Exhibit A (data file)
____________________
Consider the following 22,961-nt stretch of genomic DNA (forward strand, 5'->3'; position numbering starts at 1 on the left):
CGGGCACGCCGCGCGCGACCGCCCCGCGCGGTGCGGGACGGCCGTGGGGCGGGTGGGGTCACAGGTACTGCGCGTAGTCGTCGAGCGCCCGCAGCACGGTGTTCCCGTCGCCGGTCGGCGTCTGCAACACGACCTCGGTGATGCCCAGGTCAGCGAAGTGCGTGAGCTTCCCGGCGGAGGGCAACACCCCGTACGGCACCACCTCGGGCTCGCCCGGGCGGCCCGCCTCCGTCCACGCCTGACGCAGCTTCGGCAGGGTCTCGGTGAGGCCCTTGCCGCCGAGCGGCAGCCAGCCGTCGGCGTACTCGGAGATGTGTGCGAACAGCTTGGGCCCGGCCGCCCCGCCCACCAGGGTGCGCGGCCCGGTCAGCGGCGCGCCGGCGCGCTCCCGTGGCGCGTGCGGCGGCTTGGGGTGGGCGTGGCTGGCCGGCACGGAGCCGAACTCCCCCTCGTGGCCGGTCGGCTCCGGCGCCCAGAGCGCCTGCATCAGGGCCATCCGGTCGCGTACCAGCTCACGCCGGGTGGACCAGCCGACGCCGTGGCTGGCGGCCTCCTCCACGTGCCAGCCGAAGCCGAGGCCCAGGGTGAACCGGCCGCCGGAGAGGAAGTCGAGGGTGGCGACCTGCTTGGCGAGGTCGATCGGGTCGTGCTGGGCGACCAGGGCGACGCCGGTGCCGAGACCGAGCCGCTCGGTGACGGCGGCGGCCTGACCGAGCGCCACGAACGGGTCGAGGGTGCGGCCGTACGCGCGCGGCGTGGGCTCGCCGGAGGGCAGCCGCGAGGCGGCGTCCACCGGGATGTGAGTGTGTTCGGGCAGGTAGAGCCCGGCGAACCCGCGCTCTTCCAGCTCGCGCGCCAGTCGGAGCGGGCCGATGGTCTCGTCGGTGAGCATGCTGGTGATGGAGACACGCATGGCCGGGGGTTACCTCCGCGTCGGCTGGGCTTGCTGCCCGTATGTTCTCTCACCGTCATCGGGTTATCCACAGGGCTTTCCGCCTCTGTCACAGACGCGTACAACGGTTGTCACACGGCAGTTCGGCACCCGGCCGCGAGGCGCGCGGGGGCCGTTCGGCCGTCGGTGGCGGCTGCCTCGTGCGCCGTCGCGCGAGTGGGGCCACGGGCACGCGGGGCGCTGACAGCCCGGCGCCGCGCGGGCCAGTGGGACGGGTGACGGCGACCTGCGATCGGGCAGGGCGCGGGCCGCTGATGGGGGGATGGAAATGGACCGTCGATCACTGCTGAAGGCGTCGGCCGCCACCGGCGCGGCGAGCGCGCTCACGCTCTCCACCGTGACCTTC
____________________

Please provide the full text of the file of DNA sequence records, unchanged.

Consider the following 22,961-nt stretch of genomic DNA (forward strand, 5'->3'; position numbering starts at 1 on the left):
CGGGCACGCCGCGCGCGACCGCCCCGCGCGGTGCGGGACGGCCGTGGGGCGGGTGGGGTCACAGGTACTGCGCGTAGTCGTCGAGCGCCCGCAGCACGGTGTTCCCGTCGCCGGTCGGCGTCTGCAACACGACCTCGGTGATGCCCAGGTCAGCGAAGTGCGTGAGCTTCCCGGCGGAGGGCAACACCCCGTACGGCACCACCTCGGGCTCGCCCGGGCGGCCCGCCTCCGTCCACGCCTGACGCAGCTTCGGCAGGGTCTCGGTGAGGCCCTTGCCGCCGAGCGGCAGCCAGCCGTCGGCGTACTCGGAGATGTGTGCGAACAGCTTGGGCCCGGCCGCCCCGCCCACCAGGGTGCGCGGCCCGGTCAGCGGCGCGCCGGCGCGCTCCCGTGGCGCGTGCGGCGGCTTGGGGTGGGCGTGGCTGGCCGGCACGGAGCCGAACTCCCCCTCGTGGCCGGTCGGCTCCGGCGCCCAGAGCGCCTGCATCAGGGCCATCCGGTCGCGTACCAGCTCACGCCGGGTGGACCAGCCGACGCCGTGGCTGGCGGCCTCCTCCACGTGCCAGCCGAAGCCGAGGCCCAGGGTGAACCGGCCGCCGGAGAGGAAGTCGAGGGTGGCGACCTGCTTGGCGAGGTCGATCGGGTCGTGCTGGGCGACCAGGGCGACGCCGGTGCCGAGACCGAGCCGCTCGGTGACGGCGGCGGCCTGACCGAGCGCCACGAACGGGTCGAGGGTGCGGCCGTACGCGCGCGGCGTGGGCTCGCCGGAGGGCAGCCGCGAGGCGGCGTCCACCGGGATGTGAGTGTGTTCGGGCAGGTAGAGCCCGGCGAACCCGCGCTCTTCCAGCTCGCGCGCCAGTCGGAGCGGGCCGATGGTCTCGTCGGTGAGCATGCTGGTGATGGAGACACGCATGGCCGGGGGTTACCTCCGCGTCGGCTGGGCTTGCTGCCCGTATGTTCTCTCACCGTCATCGGGTTATCCACAGGGCTTTCCGCCTCTGTCACAGACGCGTACAACGGTTGTCACACGGCAGTTCGGCACCCGGCCGCGAGGCGCGCGGGGGCCGTTCGGCCGTCGGTGGCGGCTGCCTCGTGCGCCGTCGCGCGAGTGGGGCCACGGGCACGCGGGGCGCTGACAGCCCGGCGCCGCGCGGGCCAGTGGGACGGGTGACGGCGACCTGCGATCGGGCAGGGCGCGGGCCGCTGATGGGGGGATGGAAATGGACCGTCGATCACTGCTGAAGGCGTCGGCCGCCACCGGCGCGGCGAGCGCGCTCACGCTCTCCACCGTGACCTTC